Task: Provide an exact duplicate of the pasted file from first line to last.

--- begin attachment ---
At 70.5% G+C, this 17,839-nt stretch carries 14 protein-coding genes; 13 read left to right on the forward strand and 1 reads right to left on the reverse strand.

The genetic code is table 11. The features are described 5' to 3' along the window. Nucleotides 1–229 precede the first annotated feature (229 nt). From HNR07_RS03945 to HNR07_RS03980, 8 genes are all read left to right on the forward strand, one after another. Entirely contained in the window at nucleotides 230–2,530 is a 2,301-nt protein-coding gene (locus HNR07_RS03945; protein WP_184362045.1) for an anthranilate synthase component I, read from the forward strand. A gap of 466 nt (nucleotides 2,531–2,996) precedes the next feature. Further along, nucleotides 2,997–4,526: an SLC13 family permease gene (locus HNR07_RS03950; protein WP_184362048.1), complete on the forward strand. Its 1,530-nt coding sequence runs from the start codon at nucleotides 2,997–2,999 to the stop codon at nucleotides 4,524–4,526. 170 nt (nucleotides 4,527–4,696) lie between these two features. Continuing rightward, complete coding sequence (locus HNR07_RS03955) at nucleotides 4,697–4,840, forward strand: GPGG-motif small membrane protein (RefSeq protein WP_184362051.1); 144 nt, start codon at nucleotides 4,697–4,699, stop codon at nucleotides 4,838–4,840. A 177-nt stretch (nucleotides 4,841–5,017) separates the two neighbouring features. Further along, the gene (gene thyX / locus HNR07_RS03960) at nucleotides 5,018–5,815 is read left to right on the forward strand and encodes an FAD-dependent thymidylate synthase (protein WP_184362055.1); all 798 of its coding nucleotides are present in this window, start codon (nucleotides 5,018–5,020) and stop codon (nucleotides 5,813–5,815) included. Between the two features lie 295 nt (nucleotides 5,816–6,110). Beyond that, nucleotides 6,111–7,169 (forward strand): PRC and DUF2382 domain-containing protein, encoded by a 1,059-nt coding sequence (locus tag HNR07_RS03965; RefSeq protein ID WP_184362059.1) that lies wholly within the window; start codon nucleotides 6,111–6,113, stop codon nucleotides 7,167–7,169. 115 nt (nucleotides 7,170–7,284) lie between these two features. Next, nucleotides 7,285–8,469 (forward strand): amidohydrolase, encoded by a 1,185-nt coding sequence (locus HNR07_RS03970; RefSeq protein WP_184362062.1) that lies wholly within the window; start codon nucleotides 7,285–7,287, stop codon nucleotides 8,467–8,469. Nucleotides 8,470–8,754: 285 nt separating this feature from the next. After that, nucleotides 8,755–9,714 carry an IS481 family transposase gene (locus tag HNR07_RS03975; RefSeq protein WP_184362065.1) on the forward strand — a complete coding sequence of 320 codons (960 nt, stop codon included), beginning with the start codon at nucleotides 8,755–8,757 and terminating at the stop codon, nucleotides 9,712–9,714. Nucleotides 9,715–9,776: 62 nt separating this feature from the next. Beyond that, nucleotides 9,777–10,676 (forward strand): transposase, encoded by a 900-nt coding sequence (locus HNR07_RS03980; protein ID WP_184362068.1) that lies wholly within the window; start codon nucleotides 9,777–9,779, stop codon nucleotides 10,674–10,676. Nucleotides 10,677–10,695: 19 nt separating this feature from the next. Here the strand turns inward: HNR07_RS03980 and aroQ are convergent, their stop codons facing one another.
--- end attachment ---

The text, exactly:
At 70.5% G+C, this 17,839-nt stretch carries 14 protein-coding genes; 13 read left to right on the forward strand and 1 reads right to left on the reverse strand.

The genetic code is table 11. The features are described 5' to 3' along the window. Nucleotides 1–229 precede the first annotated feature (229 nt). From HNR07_RS03945 to HNR07_RS03980, 8 genes are all read left to right on the forward strand, one after another. Entirely contained in the window at nucleotides 230–2,530 is a 2,301-nt protein-coding gene (locus HNR07_RS03945; protein WP_184362045.1) for an anthranilate synthase component I, read from the forward strand. A gap of 466 nt (nucleotides 2,531–2,996) precedes the next feature. Further along, nucleotides 2,997–4,526: an SLC13 family permease gene (locus HNR07_RS03950; protein WP_184362048.1), complete on the forward strand. Its 1,530-nt coding sequence runs from the start codon at nucleotides 2,997–2,999 to the stop codon at nucleotides 4,524–4,526. 170 nt (nucleotides 4,527–4,696) lie between these two features. Continuing rightward, complete coding sequence (locus HNR07_RS03955) at nucleotides 4,697–4,840, forward strand: GPGG-motif small membrane protein (RefSeq protein WP_184362051.1); 144 nt, start codon at nucleotides 4,697–4,699, stop codon at nucleotides 4,838–4,840. A 177-nt stretch (nucleotides 4,841–5,017) separates the two neighbouring features. Further along, the gene (gene thyX / locus HNR07_RS03960) at nucleotides 5,018–5,815 is read left to right on the forward strand and encodes an FAD-dependent thymidylate synthase (protein WP_184362055.1); all 798 of its coding nucleotides are present in this window, start codon (nucleotides 5,018–5,020) and stop codon (nucleotides 5,813–5,815) included. Between the two features lie 295 nt (nucleotides 5,816–6,110). Beyond that, nucleotides 6,111–7,169 (forward strand): PRC and DUF2382 domain-containing protein, encoded by a 1,059-nt coding sequence (locus tag HNR07_RS03965; RefSeq protein ID WP_184362059.1) that lies wholly within the window; start codon nucleotides 6,111–6,113, stop codon nucleotides 7,167–7,169. 115 nt (nucleotides 7,170–7,284) lie between these two features. Next, nucleotides 7,285–8,469 (forward strand): amidohydrolase, encoded by a 1,185-nt coding sequence (locus HNR07_RS03970; RefSeq protein WP_184362062.1) that lies wholly within the window; start codon nucleotides 7,285–7,287, stop codon nucleotides 8,467–8,469. Nucleotides 8,470–8,754: 285 nt separating this feature from the next. After that, nucleotides 8,755–9,714 carry an IS481 family transposase gene (locus tag HNR07_RS03975; RefSeq protein WP_184362065.1) on the forward strand — a complete coding sequence of 320 codons (960 nt, stop codon included), beginning with the start codon at nucleotides 8,755–8,757 and terminating at the stop codon, nucleotides 9,712–9,714. Nucleotides 9,715–9,776: 62 nt separating this feature from the next. Beyond that, nucleotides 9,777–10,676 (forward strand): transposase, encoded by a 900-nt coding sequence (locus HNR07_RS03980; protein ID WP_184362068.1) that lies wholly within the window; start codon nucleotides 9,777–9,779, stop codon nucleotides 10,674–10,676. Nucleotides 10,677–10,695: 19 nt separating this feature from the next. Here the strand turns inward: HNR07_RS03980 and aroQ are convergent, their stop codons facing one another.